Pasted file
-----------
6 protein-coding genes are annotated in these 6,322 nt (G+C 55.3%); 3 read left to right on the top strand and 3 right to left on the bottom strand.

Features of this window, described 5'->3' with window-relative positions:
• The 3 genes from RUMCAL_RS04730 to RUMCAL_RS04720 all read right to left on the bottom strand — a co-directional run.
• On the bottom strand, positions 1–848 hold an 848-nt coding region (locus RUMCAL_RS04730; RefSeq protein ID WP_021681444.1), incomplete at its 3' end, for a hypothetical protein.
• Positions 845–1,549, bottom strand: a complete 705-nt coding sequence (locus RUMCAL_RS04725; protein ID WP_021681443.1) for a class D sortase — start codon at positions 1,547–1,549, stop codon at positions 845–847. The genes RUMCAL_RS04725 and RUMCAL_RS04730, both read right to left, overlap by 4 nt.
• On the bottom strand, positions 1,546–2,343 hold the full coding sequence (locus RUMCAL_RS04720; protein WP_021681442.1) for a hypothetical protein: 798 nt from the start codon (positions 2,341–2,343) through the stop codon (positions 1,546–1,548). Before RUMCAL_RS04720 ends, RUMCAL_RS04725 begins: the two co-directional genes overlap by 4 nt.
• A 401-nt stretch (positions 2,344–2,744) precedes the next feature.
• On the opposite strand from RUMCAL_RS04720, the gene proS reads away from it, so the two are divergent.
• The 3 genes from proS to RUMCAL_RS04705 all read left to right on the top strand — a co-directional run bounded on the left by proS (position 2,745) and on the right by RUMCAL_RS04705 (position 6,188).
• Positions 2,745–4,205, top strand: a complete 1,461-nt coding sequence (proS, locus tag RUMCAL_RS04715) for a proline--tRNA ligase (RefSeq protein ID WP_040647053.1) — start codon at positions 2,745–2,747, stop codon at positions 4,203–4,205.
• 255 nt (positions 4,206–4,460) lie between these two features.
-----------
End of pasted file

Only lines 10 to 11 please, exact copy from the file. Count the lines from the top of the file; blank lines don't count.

• Positions 2,745–4,205, top strand: a complete 1,461-nt coding sequence (proS, locus tag RUMCAL_RS04715) for a proline--tRNA ligase (RefSeq protein ID WP_040647053.1) — start codon at positions 2,745–2,747, stop codon at positions 4,203–4,205.
• 255 nt (positions 4,206–4,460) lie between these two features.